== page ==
If you are arrested and charged with DUI, the arresting officer will fill out a police report about the incident. This report helps to lay out details of the incident from the officer’s perspective and gives you and your lawyer more information about the DUI situation. Although it is the cop’s point of view, this information can be invaluable in helping you determine how to best challenge the DUI in court. In today’s blog, we take a closer look at what information is included in a DUI police report and how it can help you structure your defense claim.
Police Report Basics
Again, the report will be from the officer’s perspective, so it may come off a little one sided and may not paint a completely accurate view of what happened. However, you can use that information to your advantage in your defense. But before we explain how to do that, let’s take a look at some of the basic information provided in the report.
- Description of reason for stopping the suspect.
- Behavior and characteristics of the defendant during the encounter with police.
- A summary of conversations between the two parties.
- Breath test results.
- Determination of sobriety or lack thereof based on field sobriety tests.
These are the main areas that a lawyer will analyze and use to help construct their defense. Other information, like name, address and vehicle details may be included in the report, but a mistake of fact or error with this information isn’t likely to help your case. Mistakes with the bulleted points, intentional or not, can make your case stronger.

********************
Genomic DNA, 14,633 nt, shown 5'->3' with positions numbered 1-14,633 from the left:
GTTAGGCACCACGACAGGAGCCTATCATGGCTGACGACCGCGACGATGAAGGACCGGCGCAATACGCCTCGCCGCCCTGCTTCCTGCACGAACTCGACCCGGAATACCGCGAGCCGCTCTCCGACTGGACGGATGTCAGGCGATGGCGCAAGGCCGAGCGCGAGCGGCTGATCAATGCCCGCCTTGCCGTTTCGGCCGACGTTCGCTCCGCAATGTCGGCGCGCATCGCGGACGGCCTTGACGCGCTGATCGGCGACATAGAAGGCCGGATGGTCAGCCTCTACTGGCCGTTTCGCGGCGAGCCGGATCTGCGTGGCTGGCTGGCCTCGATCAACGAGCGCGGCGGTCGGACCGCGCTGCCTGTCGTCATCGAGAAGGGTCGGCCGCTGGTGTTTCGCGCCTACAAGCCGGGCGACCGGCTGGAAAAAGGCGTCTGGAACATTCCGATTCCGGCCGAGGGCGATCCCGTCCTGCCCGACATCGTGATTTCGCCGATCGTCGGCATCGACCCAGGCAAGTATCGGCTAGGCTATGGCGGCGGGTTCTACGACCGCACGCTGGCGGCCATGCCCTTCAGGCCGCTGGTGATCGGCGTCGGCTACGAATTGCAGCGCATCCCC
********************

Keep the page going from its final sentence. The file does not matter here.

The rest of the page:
Contesting The Police Report
If you feel like the police officer has made an error in their report, bring it up to your defense lawyer. It’s going to come down to your word versus their word, so it’s going to be an uphill battle. That being said, if you know the officer is mistaken or outright lying, these are the points you’ll need to hammer home, because the ends don’t justify the means when it comes to criminal law in Minnesota. What we mean is that even if you’re over the legal limit, if the officer doesn’t follow due process during the course of your arrest, you can get the charges dropped.
With that in mind, some of the ways an attorney will contest the facts of a police report include:
- Arguing that there was no probable cause to conduct a stop in the first place.
- Inaccurate reporting of the field sobriety tests.
- If dash cam or body camera footage is inconsistent with what’s in the police report.
- If witness accounts differ from the police report.
- If your rights were violated during the process.
If you need help contesting any aspect of the police report or your criminal charge, reach out to the experienced lawyers at Appelman Law Firm today.